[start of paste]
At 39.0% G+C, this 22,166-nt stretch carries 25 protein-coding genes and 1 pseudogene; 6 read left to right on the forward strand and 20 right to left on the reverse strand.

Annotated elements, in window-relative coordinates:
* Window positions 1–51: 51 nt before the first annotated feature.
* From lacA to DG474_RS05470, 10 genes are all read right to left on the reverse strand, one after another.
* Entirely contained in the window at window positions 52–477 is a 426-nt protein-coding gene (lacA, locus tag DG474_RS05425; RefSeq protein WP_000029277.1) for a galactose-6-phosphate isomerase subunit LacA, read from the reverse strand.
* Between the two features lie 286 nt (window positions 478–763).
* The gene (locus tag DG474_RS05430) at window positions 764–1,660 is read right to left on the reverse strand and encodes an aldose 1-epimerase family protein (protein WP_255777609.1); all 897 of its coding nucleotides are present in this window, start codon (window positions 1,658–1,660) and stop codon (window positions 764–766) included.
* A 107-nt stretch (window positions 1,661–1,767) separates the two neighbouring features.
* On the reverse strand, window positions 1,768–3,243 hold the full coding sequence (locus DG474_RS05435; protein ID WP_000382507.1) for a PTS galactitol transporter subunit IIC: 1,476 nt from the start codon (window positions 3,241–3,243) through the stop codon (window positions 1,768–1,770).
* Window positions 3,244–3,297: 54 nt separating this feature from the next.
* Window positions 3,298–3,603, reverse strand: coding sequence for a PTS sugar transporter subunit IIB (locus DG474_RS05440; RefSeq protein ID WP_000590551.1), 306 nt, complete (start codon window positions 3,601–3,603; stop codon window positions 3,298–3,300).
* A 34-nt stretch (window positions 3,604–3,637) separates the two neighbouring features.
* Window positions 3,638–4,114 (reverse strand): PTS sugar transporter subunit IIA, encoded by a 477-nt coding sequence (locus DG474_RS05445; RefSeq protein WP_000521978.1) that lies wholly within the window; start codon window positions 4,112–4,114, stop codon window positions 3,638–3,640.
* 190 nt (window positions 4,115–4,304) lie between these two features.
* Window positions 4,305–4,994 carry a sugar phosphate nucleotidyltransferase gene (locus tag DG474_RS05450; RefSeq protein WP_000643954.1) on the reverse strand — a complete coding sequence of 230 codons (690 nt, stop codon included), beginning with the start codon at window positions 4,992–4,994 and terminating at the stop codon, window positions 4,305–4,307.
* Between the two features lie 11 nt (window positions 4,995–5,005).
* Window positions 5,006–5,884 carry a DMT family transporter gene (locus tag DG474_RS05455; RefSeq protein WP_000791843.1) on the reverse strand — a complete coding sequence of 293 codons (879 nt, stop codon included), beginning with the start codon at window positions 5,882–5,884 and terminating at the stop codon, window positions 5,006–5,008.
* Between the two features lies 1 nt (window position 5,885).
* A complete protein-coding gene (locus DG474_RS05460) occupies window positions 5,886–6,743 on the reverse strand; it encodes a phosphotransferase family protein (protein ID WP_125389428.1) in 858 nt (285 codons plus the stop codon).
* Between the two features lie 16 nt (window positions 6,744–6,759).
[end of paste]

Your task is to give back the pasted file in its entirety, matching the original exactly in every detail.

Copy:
At 39.0% G+C, this 22,166-nt stretch carries 25 protein-coding genes and 1 pseudogene; 6 read left to right on the forward strand and 20 right to left on the reverse strand.

Annotated elements, in window-relative coordinates:
* Window positions 1–51: 51 nt before the first annotated feature.
* From lacA to DG474_RS05470, 10 genes are all read right to left on the reverse strand, one after another.
* Entirely contained in the window at window positions 52–477 is a 426-nt protein-coding gene (lacA, locus tag DG474_RS05425; RefSeq protein WP_000029277.1) for a galactose-6-phosphate isomerase subunit LacA, read from the reverse strand.
* Between the two features lie 286 nt (window positions 478–763).
* The gene (locus tag DG474_RS05430) at window positions 764–1,660 is read right to left on the reverse strand and encodes an aldose 1-epimerase family protein (protein WP_255777609.1); all 897 of its coding nucleotides are present in this window, start codon (window positions 1,658–1,660) and stop codon (window positions 764–766) included.
* A 107-nt stretch (window positions 1,661–1,767) separates the two neighbouring features.
* On the reverse strand, window positions 1,768–3,243 hold the full coding sequence (locus DG474_RS05435; protein ID WP_000382507.1) for a PTS galactitol transporter subunit IIC: 1,476 nt from the start codon (window positions 3,241–3,243) through the stop codon (window positions 1,768–1,770).
* Window positions 3,244–3,297: 54 nt separating this feature from the next.
* Window positions 3,298–3,603, reverse strand: coding sequence for a PTS sugar transporter subunit IIB (locus DG474_RS05440; RefSeq protein ID WP_000590551.1), 306 nt, complete (start codon window positions 3,601–3,603; stop codon window positions 3,298–3,300).
* A 34-nt stretch (window positions 3,604–3,637) separates the two neighbouring features.
* Window positions 3,638–4,114 (reverse strand): PTS sugar transporter subunit IIA, encoded by a 477-nt coding sequence (locus DG474_RS05445; RefSeq protein WP_000521978.1) that lies wholly within the window; start codon window positions 4,112–4,114, stop codon window positions 3,638–3,640.
* 190 nt (window positions 4,115–4,304) lie between these two features.
* Window positions 4,305–4,994 carry a sugar phosphate nucleotidyltransferase gene (locus tag DG474_RS05450; RefSeq protein WP_000643954.1) on the reverse strand — a complete coding sequence of 230 codons (690 nt, stop codon included), beginning with the start codon at window positions 4,992–4,994 and terminating at the stop codon, window positions 4,305–4,307.
* Between the two features lie 11 nt (window positions 4,995–5,005).
* Window positions 5,006–5,884 carry a DMT family transporter gene (locus tag DG474_RS05455; RefSeq protein WP_000791843.1) on the reverse strand — a complete coding sequence of 293 codons (879 nt, stop codon included), beginning with the start codon at window positions 5,882–5,884 and terminating at the stop codon, window positions 5,006–5,008.
* Between the two features lies 1 nt (window position 5,885).
* A complete protein-coding gene (locus DG474_RS05460) occupies window positions 5,886–6,743 on the reverse strand; it encodes a phosphotransferase family protein (protein ID WP_125389428.1) in 858 nt (285 codons plus the stop codon).
* Between the two features lie 16 nt (window positions 6,744–6,759).